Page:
We wanted K and A to experience the feel of France’s Atlantic Coast so we randomly selected the town of Esnandes, 12 kms north of La Rochelle, as our next destination. Little did we know that our ho-hum first impression of the town was to be overtaken by wonderment and deep admiration when we went hiking along the mussel and oyster-rich ‘Baie d’Aguillon (Bay of Aguillon) and did some exploring of its 13th century fortified church.

On this third stop, we stayed in a campsite where, surprisingly, 9 out of 10 holidaymakers came in their campervans. In fact, we found out that this month of September is the peak of the campervaning season as we are seeing a great number of them everywhere we went and stayed. H even noticed the ‘waving etiquette’ where campervaners wave their hands everytime we approach each other on the road. Hence, this kickstarted the ‘Adams Family Waving Game’ which would get us LOL whether the approaching campervaner would acknowledge the four clowning hands waving at them…. or not!

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We originally planned to visit and camp in La Rochelle but the carpark we stayed in last month is being spruced up for an upcoming yachting exhibition so we decided to go somewhere instead.  This is the old town of La Rochelle.

 

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Dinner Day 5 – With our miniscule oven and electricity from the campsite, I managed to make individual pizzas for 4 people and a healthy salad on the side. Autumn nights are getting colder and colder so dinner had to be indoors.
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Raspberries and Greek yoghurt sweetened with honey is our Michelin-style dessert for the night.
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Never have I seen a church that looks like a castle, but it was designed as a fortification against the invading English. This 12thC Romanesque style church of Esnandes is classed as a historic monument.
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This 13th century Romanesque church was made into a military fortress during the Hundred Years War (14thC) to protect the region from English invasion.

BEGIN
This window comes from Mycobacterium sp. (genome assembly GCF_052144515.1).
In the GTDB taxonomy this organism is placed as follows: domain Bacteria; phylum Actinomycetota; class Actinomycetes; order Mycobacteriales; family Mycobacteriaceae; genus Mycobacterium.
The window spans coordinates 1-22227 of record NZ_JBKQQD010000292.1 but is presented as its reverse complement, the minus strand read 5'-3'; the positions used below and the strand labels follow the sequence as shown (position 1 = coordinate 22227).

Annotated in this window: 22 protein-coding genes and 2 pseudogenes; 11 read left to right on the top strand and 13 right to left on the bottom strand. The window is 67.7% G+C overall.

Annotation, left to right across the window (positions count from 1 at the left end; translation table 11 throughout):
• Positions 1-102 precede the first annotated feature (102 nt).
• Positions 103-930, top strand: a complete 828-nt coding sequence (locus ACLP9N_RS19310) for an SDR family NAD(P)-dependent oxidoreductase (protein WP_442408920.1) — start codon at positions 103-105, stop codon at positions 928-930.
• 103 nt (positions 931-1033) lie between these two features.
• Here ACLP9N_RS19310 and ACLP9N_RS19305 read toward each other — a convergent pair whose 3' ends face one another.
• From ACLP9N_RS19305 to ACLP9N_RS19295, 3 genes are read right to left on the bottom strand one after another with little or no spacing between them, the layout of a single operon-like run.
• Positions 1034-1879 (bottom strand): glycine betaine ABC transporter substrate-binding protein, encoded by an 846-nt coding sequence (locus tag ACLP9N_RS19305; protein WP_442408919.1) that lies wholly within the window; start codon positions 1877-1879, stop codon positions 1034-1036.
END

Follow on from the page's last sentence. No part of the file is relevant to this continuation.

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Grotesques (sculpture of ugly faces) figures at the medieval church of Esnandes.

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Story goes that this church was the stopping point of sailors who came to pray for safe voyage before setting out to sea.

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These 18th century pews are just one of the main attractions of this extraordinary church.

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A sightseeing trip of a town or village is not complete without stopping at the local cemetery. It’s like visiting an open air museum.

 

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At the Bay of Esnandes.  Our campervan (on the right), though vintage, looks good from afar.

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Saw this group of motorcyclists stopping at the panoramic viewpoint of Bay d’Aguillon. Some preferred to doze off at the first available ground they could lay their weary bodies on.

 

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La peche au carrelet or shore-operated lift net.

Nets are held horizontally by a large fixed structure and periodically lowered into the water,  They are dipped into the water and raised again, but cannot be moved. They  may hold bait or fitted with lights to attract more fish.  (wikipedia)

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Photographing baby mussels

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K and A going to their fishing net cottage.

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The bay at low tide.

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The bay at low tide.

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The Baie d’Aguillon (Bay of Aguillon) along the Atlantic Coast has been a place for oyster and mussel farming since the 13th century. Currently, it produces 10,000 tons of mussels each year. Naturally, shells of these bivalves are scattered around the bay and Charlie just loves licking them!

 

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Dinner Day 6, instead of dining at a mussel restaurant which is very popular in the area, we concocted our own mussels speciality – moules marinieres (mussels cooked in white wine).   Bon Appétit!

 

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Our campsite for two nights in Esnandes.

 

 

 

formerly 'A Pinay in Europe'